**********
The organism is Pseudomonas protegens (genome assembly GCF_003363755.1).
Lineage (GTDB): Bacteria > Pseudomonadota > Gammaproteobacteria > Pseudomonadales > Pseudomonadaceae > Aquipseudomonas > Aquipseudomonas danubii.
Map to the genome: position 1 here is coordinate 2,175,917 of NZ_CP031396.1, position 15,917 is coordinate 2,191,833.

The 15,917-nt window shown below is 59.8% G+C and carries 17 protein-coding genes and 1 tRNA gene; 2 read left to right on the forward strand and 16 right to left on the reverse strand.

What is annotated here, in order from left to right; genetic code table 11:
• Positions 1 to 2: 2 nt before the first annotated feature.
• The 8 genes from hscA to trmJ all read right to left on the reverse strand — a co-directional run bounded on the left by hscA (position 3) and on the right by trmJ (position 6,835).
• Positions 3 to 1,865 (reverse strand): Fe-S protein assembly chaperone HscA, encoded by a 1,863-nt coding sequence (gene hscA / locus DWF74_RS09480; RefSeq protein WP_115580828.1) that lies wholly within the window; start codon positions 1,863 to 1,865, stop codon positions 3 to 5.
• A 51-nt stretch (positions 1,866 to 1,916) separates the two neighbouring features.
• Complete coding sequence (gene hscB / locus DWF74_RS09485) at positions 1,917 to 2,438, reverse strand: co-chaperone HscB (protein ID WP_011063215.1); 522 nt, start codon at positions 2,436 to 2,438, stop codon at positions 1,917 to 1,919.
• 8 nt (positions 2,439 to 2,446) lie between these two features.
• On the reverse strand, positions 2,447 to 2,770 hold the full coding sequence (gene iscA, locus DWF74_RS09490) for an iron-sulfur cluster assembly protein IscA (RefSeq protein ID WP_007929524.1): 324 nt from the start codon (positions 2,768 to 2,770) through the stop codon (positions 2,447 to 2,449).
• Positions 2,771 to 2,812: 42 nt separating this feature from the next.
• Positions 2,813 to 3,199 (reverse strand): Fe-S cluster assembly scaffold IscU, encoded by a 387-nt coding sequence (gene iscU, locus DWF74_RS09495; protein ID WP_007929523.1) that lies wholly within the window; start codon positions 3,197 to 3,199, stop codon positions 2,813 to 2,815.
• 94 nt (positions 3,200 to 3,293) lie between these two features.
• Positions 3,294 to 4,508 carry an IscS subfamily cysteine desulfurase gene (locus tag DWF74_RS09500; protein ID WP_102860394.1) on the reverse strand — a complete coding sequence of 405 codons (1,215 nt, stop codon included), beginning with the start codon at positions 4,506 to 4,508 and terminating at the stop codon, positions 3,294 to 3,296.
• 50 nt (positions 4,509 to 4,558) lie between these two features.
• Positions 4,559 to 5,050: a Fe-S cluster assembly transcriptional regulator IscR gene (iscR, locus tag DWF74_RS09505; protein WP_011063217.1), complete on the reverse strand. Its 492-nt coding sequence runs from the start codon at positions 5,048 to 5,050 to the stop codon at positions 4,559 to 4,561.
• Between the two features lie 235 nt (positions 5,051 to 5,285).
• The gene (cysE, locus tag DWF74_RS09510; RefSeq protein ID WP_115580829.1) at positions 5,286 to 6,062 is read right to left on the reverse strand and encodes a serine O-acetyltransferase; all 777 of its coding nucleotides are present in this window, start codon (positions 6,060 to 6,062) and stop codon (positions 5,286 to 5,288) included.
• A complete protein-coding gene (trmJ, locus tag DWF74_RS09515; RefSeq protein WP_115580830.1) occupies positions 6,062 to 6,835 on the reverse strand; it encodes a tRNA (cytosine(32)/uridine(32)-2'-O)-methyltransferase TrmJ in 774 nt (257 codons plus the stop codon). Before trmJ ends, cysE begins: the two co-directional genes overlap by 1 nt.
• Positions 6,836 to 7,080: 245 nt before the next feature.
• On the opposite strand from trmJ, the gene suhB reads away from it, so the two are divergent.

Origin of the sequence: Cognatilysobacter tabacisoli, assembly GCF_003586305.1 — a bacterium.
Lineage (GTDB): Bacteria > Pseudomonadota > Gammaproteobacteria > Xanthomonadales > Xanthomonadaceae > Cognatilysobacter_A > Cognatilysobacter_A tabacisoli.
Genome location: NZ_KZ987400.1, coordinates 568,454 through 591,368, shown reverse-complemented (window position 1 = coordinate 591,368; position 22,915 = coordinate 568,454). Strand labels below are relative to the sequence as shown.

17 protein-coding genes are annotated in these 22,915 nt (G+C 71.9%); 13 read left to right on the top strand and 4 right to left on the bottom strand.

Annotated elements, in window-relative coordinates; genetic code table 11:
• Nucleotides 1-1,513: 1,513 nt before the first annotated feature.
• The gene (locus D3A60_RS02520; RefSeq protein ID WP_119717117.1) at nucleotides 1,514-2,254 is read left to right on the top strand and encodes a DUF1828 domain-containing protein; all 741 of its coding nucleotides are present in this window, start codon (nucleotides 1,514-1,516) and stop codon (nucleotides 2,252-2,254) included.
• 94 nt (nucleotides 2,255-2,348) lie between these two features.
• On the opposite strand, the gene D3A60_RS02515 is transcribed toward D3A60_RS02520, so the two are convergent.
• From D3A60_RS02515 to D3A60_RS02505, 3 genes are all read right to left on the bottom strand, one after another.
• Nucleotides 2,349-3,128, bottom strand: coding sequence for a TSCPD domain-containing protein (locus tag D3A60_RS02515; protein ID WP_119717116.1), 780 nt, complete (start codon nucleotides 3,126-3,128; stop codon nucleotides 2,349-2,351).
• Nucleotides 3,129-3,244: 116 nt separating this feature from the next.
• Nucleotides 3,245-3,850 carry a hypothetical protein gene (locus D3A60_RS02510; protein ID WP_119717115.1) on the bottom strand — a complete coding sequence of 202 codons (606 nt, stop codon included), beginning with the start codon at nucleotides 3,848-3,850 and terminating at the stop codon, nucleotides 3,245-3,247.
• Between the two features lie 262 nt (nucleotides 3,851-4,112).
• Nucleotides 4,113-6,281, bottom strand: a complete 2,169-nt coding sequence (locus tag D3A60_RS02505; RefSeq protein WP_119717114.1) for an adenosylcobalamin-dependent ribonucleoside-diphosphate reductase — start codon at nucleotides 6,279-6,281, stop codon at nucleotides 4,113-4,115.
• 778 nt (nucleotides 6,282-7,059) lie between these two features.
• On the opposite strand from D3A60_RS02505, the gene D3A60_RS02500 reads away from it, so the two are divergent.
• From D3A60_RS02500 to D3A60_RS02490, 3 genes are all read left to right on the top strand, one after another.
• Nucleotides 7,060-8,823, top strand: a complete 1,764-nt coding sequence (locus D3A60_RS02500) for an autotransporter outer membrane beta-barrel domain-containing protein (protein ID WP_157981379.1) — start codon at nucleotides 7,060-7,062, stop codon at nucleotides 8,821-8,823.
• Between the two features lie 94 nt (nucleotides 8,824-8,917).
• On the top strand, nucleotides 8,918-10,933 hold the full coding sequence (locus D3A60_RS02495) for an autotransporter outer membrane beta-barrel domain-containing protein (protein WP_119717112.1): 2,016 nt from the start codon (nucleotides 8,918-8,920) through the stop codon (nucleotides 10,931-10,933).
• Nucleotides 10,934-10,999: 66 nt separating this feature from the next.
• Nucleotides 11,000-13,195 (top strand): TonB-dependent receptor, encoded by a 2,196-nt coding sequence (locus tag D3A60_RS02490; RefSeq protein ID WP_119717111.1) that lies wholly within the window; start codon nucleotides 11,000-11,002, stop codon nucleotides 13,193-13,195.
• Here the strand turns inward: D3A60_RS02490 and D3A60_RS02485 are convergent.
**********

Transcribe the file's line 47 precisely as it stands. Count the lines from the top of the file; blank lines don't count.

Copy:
• Here the strand turns inward: D3A60_RS02490 and D3A60_RS02485 are convergent.